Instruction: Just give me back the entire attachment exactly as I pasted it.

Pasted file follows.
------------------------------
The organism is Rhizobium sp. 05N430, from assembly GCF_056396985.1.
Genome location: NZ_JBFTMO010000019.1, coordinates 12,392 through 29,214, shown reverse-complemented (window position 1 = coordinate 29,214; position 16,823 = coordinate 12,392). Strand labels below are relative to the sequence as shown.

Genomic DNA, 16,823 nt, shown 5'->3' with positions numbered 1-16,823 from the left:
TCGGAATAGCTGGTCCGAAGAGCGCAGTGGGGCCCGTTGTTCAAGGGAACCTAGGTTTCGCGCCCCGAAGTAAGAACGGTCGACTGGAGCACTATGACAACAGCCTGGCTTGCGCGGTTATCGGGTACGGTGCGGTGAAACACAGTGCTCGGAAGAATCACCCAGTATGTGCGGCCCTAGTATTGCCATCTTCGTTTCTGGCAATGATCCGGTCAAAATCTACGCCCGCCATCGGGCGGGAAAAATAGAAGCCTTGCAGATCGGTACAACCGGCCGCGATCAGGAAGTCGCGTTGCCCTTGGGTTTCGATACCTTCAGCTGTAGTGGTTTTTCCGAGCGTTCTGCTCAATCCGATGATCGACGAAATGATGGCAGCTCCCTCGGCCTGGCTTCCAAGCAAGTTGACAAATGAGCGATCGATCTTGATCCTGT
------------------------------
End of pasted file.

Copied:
The organism is Rhizobium sp. 05N430, from assembly GCF_056396985.1.
Genome location: NZ_JBFTMO010000019.1, coordinates 12,392 through 29,214, shown reverse-complemented (window position 1 = coordinate 29,214; position 16,823 = coordinate 12,392). Strand labels below are relative to the sequence as shown.

Genomic DNA, 16,823 nt, shown 5'->3' with positions numbered 1-16,823 from the left:
TCGGAATAGCTGGTCCGAAGAGCGCAGTGGGGCCCGTTGTTCAAGGGAACCTAGGTTTCGCGCCCCGAAGTAAGAACGGTCGACTGGAGCACTATGACAACAGCCTGGCTTGCGCGGTTATCGGGTACGGTGCGGTGAAACACAGTGCTCGGAAGAATCACCCAGTATGTGCGGCCCTAGTATTGCCATCTTCGTTTCTGGCAATGATCCGGTCAAAATCTACGCCCGCCATCGGGCGGGAAAAATAGAAGCCTTGCAGATCGGTACAACCGGCCGCGATCAGGAAGTCGCGTTGCCCTTGGGTTTCGATACCTTCAGCTGTAGTGGTTTTTCCGAGCGTTCTGCTCAATCCGATGATCGACGAAATGATGGCAGCTCCCTCGGCCTGGCTTCCAAGCAAGTTGACAAATGAGCGATCGATCTTGATCCTGT